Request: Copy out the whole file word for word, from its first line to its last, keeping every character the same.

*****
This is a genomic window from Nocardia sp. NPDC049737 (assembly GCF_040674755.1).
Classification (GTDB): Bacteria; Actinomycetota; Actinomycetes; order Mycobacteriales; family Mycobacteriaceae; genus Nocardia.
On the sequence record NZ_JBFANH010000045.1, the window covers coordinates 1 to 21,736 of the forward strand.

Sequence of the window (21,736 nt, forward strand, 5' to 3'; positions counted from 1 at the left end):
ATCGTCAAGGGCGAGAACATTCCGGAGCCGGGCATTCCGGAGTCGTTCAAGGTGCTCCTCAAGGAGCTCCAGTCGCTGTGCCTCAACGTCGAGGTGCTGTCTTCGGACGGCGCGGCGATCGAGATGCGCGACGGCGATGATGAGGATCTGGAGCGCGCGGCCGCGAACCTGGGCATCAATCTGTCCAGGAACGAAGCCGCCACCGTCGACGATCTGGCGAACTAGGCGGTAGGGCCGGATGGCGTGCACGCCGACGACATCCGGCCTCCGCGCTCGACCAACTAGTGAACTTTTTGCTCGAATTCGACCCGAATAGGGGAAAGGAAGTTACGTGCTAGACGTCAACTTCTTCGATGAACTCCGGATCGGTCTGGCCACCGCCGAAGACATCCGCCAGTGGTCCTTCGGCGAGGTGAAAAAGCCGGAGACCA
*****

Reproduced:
This is a genomic window from Nocardia sp. NPDC049737 (assembly GCF_040674755.1).
Classification (GTDB): Bacteria; Actinomycetota; Actinomycetes; order Mycobacteriales; family Mycobacteriaceae; genus Nocardia.
On the sequence record NZ_JBFANH010000045.1, the window covers coordinates 1 to 21,736 of the forward strand.

Sequence of the window (21,736 nt, forward strand, 5' to 3'; positions counted from 1 at the left end):
ATCGTCAAGGGCGAGAACATTCCGGAGCCGGGCATTCCGGAGTCGTTCAAGGTGCTCCTCAAGGAGCTCCAGTCGCTGTGCCTCAACGTCGAGGTGCTGTCTTCGGACGGCGCGGCGATCGAGATGCGCGACGGCGATGATGAGGATCTGGAGCGCGCGGCCGCGAACCTGGGCATCAATCTGTCCAGGAACGAAGCCGCCACCGTCGACGATCTGGCGAACTAGGCGGTAGGGCCGGATGGCGTGCACGCCGACGACATCCGGCCTCCGCGCTCGACCAACTAGTGAACTTTTTGCTCGAATTCGACCCGAATAGGGGAAAGGAAGTTACGTGCTAGACGTCAACTTCTTCGATGAACTCCGGATCGGTCTGGCCACCGCCGAAGACATCCGCCAGTGGTCCTTCGGCGAGGTGAAAAAGCCGGAGACCA